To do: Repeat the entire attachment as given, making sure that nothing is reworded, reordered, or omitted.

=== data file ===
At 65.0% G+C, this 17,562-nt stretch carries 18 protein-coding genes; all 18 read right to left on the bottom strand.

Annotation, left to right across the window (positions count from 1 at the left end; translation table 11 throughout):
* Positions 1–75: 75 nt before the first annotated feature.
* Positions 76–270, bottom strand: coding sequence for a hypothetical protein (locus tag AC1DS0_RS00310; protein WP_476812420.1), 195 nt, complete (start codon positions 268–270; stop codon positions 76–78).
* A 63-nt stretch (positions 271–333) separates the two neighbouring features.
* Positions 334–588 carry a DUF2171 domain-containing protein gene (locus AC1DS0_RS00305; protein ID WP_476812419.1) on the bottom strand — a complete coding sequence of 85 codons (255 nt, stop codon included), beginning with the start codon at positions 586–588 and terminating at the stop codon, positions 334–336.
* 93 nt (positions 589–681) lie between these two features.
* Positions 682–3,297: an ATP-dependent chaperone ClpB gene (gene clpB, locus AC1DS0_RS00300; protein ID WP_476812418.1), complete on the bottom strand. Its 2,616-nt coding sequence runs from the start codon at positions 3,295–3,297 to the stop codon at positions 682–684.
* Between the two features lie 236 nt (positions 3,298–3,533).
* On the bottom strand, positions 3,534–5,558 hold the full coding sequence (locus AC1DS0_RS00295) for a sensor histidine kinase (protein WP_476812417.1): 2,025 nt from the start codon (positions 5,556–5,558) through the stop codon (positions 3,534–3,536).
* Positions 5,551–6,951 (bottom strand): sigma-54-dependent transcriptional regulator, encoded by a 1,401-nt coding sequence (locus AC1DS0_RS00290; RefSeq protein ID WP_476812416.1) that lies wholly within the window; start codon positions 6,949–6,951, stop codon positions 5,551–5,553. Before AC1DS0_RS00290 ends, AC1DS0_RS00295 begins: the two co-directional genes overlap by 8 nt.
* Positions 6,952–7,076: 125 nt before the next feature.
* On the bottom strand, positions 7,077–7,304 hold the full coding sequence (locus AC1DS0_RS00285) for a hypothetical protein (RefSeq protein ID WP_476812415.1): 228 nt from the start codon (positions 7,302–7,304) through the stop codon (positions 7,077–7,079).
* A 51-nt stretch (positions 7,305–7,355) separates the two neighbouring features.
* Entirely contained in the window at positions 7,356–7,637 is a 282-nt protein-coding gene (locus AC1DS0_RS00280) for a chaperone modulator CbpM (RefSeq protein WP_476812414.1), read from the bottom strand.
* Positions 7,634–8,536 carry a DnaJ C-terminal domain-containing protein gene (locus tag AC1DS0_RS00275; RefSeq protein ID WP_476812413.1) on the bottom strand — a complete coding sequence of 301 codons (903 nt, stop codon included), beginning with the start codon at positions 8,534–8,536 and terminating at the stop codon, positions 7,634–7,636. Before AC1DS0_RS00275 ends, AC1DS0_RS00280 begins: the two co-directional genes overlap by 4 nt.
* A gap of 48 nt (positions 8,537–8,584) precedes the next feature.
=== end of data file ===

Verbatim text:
At 65.0% G+C, this 17,562-nt stretch carries 18 protein-coding genes; all 18 read right to left on the bottom strand.

Annotation, left to right across the window (positions count from 1 at the left end; translation table 11 throughout):
* Positions 1–75: 75 nt before the first annotated feature.
* Positions 76–270, bottom strand: coding sequence for a hypothetical protein (locus tag AC1DS0_RS00310; protein WP_476812420.1), 195 nt, complete (start codon positions 268–270; stop codon positions 76–78).
* A 63-nt stretch (positions 271–333) separates the two neighbouring features.
* Positions 334–588 carry a DUF2171 domain-containing protein gene (locus AC1DS0_RS00305; protein ID WP_476812419.1) on the bottom strand — a complete coding sequence of 85 codons (255 nt, stop codon included), beginning with the start codon at positions 586–588 and terminating at the stop codon, positions 334–336.
* 93 nt (positions 589–681) lie between these two features.
* Positions 682–3,297: an ATP-dependent chaperone ClpB gene (gene clpB, locus AC1DS0_RS00300; protein ID WP_476812418.1), complete on the bottom strand. Its 2,616-nt coding sequence runs from the start codon at positions 3,295–3,297 to the stop codon at positions 682–684.
* Between the two features lie 236 nt (positions 3,298–3,533).
* On the bottom strand, positions 3,534–5,558 hold the full coding sequence (locus AC1DS0_RS00295) for a sensor histidine kinase (protein WP_476812417.1): 2,025 nt from the start codon (positions 5,556–5,558) through the stop codon (positions 3,534–3,536).
* Positions 5,551–6,951 (bottom strand): sigma-54-dependent transcriptional regulator, encoded by a 1,401-nt coding sequence (locus AC1DS0_RS00290; RefSeq protein ID WP_476812416.1) that lies wholly within the window; start codon positions 6,949–6,951, stop codon positions 5,551–5,553. Before AC1DS0_RS00290 ends, AC1DS0_RS00295 begins: the two co-directional genes overlap by 8 nt.
* Positions 6,952–7,076: 125 nt before the next feature.
* On the bottom strand, positions 7,077–7,304 hold the full coding sequence (locus AC1DS0_RS00285) for a hypothetical protein (RefSeq protein ID WP_476812415.1): 228 nt from the start codon (positions 7,302–7,304) through the stop codon (positions 7,077–7,079).
* A 51-nt stretch (positions 7,305–7,355) separates the two neighbouring features.
* Entirely contained in the window at positions 7,356–7,637 is a 282-nt protein-coding gene (locus AC1DS0_RS00280) for a chaperone modulator CbpM (RefSeq protein WP_476812414.1), read from the bottom strand.
* Positions 7,634–8,536 carry a DnaJ C-terminal domain-containing protein gene (locus tag AC1DS0_RS00275; RefSeq protein ID WP_476812413.1) on the bottom strand — a complete coding sequence of 301 codons (903 nt, stop codon included), beginning with the start codon at positions 8,534–8,536 and terminating at the stop codon, positions 7,634–7,636. Before AC1DS0_RS00275 ends, AC1DS0_RS00280 begins: the two co-directional genes overlap by 4 nt.
* A gap of 48 nt (positions 8,537–8,584) precedes the next feature.